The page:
India ... 131 deaths of leopard in 3 months ...


India ... 131 deaths of leopard in 3 months ...

Since the beginning of the year, 131 leopards have died across the country. Of these, 40% were killed by poachers. Wildlife activists said that although conservation efforts have been largely concentrated on tigers, other large cats also need to be protected.

The Indian Wildlife Society (WPSI) said 53 leopards were killed by poachers, while 78 died from natural causes or accidents. The Uttarakhand region had by far the highest number of deaths with 31, followed by Maharashtra and Madhya Pradesh with 14 each. Himachal Pradesh had 13, Karnataka 10 and Rajasthan 8.

"After totalizing the data, we found that about two leopards die every day. It is alarming to note that leopards are still killed for the illegal trade in wildlife and that poachers are still active, "said Tito Joseph, Program Manager, WPSI.

Leopards are protected under Schedule 1 of the 1972 Wildlife Protection Act. According to a national census conducted in 2015 - the first ever leopard census in India - there are between 12,000 to 14,000 leopards in the country. In 2016, there were 436 recorded leopard deaths - 282 deaths from accidents or natural causes and 154 deaths from poachers. WPSI figures also show that poachers have killed 1,523 leopards since 2007.

WPSI compiled the data using information from police stations and wildlife sanctuaries within and outside protected forest areas. "Our field workers take stock of all deaths and the information is being sent to our headquarters in New Delhi every day," he said.

Vidya Athreya, a wildlife biologist, said, "large-scale poaching continues, but is swept under the carpet. There is a need for political action on animals, such as leopards, who live outside protected areas ".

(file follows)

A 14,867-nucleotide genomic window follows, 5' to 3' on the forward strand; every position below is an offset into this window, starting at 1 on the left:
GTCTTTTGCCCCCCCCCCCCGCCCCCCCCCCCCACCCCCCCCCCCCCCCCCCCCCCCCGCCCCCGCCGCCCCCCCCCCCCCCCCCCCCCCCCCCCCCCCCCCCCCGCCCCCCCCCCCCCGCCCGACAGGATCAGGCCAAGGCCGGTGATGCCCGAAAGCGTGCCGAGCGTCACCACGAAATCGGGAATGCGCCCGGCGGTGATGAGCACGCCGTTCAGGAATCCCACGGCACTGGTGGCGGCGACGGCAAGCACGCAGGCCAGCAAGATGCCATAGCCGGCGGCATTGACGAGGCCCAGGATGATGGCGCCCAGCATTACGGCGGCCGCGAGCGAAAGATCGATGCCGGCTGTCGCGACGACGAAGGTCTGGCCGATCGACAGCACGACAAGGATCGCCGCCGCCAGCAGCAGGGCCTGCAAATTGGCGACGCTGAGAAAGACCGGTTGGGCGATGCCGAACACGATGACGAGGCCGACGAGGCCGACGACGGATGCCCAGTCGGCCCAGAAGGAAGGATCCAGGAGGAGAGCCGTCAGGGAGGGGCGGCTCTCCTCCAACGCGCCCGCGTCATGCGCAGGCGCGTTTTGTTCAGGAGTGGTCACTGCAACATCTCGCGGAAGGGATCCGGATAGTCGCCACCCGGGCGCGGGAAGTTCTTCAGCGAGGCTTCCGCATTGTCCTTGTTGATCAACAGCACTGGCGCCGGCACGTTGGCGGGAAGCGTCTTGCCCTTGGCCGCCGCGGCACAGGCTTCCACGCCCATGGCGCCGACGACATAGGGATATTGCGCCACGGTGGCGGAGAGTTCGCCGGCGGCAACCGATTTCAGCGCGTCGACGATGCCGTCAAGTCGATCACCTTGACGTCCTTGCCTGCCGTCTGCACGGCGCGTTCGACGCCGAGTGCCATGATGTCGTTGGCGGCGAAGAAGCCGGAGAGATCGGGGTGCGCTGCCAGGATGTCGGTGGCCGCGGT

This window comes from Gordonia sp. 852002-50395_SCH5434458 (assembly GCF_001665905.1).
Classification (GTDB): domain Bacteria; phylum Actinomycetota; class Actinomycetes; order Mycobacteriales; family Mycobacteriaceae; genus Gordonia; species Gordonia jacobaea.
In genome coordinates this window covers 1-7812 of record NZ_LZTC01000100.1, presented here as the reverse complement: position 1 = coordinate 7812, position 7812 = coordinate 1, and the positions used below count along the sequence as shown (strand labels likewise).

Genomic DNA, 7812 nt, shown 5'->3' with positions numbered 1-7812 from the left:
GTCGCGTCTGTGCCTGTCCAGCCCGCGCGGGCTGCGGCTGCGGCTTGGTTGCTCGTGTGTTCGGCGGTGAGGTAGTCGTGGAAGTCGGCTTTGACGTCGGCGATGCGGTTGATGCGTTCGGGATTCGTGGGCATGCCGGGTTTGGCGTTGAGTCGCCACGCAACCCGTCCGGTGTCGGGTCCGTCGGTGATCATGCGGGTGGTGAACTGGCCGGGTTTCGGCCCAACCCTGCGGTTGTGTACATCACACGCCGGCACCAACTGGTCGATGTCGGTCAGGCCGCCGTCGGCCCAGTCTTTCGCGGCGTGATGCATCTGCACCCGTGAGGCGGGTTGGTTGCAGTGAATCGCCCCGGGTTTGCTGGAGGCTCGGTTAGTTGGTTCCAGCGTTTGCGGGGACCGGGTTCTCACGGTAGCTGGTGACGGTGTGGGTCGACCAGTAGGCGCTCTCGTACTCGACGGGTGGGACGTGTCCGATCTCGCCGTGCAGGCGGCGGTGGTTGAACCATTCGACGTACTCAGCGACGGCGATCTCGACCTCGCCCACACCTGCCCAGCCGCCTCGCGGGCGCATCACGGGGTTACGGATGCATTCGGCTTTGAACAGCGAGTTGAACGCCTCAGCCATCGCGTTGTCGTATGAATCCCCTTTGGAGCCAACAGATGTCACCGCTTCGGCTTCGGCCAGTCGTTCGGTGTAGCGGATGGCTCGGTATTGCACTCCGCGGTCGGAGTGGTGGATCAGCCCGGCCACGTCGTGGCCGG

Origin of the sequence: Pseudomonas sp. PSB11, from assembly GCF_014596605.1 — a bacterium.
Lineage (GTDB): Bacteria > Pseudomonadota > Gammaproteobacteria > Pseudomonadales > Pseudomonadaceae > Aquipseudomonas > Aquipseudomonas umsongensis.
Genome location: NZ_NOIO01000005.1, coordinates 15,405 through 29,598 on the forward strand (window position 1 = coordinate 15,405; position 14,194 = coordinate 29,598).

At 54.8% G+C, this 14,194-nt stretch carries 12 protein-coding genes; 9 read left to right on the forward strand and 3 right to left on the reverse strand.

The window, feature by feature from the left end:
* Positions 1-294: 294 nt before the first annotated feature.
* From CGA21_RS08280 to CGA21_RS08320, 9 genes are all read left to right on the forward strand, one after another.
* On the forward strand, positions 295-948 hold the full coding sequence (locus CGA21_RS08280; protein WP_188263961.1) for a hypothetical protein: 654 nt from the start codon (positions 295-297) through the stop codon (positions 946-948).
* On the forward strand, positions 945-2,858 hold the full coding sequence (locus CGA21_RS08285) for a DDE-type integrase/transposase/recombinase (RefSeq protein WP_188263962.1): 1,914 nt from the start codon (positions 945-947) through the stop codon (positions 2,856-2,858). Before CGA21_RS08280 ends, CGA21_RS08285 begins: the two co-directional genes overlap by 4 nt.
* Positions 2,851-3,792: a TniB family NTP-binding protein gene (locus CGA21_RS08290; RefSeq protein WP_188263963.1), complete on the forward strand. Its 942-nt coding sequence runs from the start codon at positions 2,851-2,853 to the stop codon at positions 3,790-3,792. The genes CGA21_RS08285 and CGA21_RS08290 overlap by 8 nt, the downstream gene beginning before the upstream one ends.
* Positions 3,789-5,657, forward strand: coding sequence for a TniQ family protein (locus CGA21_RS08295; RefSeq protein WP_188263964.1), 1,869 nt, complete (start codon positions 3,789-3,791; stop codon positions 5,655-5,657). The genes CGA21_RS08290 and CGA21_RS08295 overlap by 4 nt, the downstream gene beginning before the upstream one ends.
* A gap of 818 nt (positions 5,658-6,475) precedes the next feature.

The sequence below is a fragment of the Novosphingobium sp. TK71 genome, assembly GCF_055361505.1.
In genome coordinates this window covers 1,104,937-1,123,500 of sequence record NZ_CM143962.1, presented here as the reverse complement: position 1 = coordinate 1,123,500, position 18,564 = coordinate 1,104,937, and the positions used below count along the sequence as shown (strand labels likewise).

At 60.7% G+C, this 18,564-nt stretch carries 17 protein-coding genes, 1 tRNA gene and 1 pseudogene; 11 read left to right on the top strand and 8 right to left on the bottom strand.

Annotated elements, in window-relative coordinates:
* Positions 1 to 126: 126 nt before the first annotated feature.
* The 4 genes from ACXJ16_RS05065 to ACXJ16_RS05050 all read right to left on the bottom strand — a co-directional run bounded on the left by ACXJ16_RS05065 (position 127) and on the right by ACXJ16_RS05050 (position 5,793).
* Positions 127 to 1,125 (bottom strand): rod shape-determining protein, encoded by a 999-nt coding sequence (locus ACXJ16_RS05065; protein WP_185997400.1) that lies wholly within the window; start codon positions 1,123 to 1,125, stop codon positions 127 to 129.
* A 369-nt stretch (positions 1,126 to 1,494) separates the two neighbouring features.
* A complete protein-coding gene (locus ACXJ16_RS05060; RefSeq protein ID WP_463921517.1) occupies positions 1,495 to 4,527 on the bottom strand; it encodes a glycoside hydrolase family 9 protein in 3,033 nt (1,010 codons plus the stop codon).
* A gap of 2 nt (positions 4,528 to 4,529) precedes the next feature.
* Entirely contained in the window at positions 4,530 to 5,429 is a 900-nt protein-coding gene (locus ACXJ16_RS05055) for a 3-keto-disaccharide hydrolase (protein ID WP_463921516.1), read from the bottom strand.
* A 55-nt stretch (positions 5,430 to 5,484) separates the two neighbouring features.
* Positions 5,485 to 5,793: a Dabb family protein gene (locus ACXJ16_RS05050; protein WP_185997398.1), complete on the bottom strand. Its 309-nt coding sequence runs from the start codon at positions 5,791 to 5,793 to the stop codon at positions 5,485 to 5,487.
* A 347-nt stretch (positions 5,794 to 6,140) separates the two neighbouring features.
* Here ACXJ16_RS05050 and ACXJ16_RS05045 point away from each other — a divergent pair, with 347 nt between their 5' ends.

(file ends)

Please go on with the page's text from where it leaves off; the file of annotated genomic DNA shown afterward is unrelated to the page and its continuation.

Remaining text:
For the Wildlife Crime Control Bureau (WCCB), poachers' gangs target leopards for their skin and teeth. "The numbers are alarming. The problem of leopard poaching has resurfaced. We found steel collars, wires or traps in protected forest areas and mostly outside the sanctuaries, "said Maranko, Regional Director, WCCB.

On 1 February, the Karnataka Forest Department recovered and dismantled 121 traps over 17 km along the Nagarahole National Park boundary. "In most cases, villagers and tribal people who are supported by organized poachers strike domestic animals near their villages to attract leopards. Once they are in the footsteps of the leopard, they place traps and kill the feline. His skin and teeth are sold for $ 10,000 or more in the international market, "said Maranko.

He added that there is an urgent need to train forest agents on poaching techniques and to increase patrols. "The reason that Uttarakhand experienced most of the deaths of leopards is that the terrain makes vigilance difficult. Poachers use this to their advantage. In Maharashtra and Madhya Pradesh, forest officers need to keep an eye on areas that are not protected, "Maranko said.

 For experts, the conservation of the leopard needs more attention. "Leopards are easy targets for poachers. While efforts to save tigers were intensified, poachers began to target leopards in their stead. People are less tolerant of leopards because they have heard of cases in which large cats have attacked and killed livestock, "said Krishna Tiwari, a wildlife researcher and environmentalist.